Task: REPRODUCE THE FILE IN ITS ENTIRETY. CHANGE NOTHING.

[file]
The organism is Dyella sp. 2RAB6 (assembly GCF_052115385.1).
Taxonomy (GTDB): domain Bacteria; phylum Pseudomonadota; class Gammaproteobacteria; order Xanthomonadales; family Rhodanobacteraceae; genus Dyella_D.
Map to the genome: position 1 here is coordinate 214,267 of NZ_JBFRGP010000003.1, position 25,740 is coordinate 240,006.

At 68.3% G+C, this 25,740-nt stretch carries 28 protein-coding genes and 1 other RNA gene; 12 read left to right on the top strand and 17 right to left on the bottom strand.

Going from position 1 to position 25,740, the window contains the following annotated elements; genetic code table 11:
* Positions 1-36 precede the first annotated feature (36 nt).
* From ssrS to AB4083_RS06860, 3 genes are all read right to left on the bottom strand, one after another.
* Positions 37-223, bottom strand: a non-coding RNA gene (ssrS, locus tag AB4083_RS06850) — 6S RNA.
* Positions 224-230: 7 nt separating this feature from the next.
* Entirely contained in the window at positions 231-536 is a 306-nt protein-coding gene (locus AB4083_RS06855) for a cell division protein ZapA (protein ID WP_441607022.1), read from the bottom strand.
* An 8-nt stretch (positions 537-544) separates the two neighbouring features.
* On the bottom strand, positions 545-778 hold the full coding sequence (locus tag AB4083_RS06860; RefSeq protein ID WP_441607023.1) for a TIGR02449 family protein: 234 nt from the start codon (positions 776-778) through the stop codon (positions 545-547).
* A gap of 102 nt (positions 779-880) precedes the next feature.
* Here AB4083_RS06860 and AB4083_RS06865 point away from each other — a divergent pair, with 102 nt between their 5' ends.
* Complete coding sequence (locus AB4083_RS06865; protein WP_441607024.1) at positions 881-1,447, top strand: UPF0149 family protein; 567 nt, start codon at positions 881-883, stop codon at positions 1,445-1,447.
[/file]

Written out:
The organism is Dyella sp. 2RAB6 (assembly GCF_052115385.1).
Taxonomy (GTDB): domain Bacteria; phylum Pseudomonadota; class Gammaproteobacteria; order Xanthomonadales; family Rhodanobacteraceae; genus Dyella_D.
Map to the genome: position 1 here is coordinate 214,267 of NZ_JBFRGP010000003.1, position 25,740 is coordinate 240,006.

At 68.3% G+C, this 25,740-nt stretch carries 28 protein-coding genes and 1 other RNA gene; 12 read left to right on the top strand and 17 right to left on the bottom strand.

Going from position 1 to position 25,740, the window contains the following annotated elements; genetic code table 11:
* Positions 1-36 precede the first annotated feature (36 nt).
* From ssrS to AB4083_RS06860, 3 genes are all read right to left on the bottom strand, one after another.
* Positions 37-223, bottom strand: a non-coding RNA gene (ssrS, locus tag AB4083_RS06850) — 6S RNA.
* Positions 224-230: 7 nt separating this feature from the next.
* Entirely contained in the window at positions 231-536 is a 306-nt protein-coding gene (locus AB4083_RS06855) for a cell division protein ZapA (protein ID WP_441607022.1), read from the bottom strand.
* An 8-nt stretch (positions 537-544) separates the two neighbouring features.
* On the bottom strand, positions 545-778 hold the full coding sequence (locus tag AB4083_RS06860; RefSeq protein ID WP_441607023.1) for a TIGR02449 family protein: 234 nt from the start codon (positions 776-778) through the stop codon (positions 545-547).
* A gap of 102 nt (positions 779-880) precedes the next feature.
* Here AB4083_RS06860 and AB4083_RS06865 point away from each other — a divergent pair, with 102 nt between their 5' ends.
* Complete coding sequence (locus AB4083_RS06865; protein WP_441607024.1) at positions 881-1,447, top strand: UPF0149 family protein; 567 nt, start codon at positions 881-883, stop codon at positions 1,445-1,447.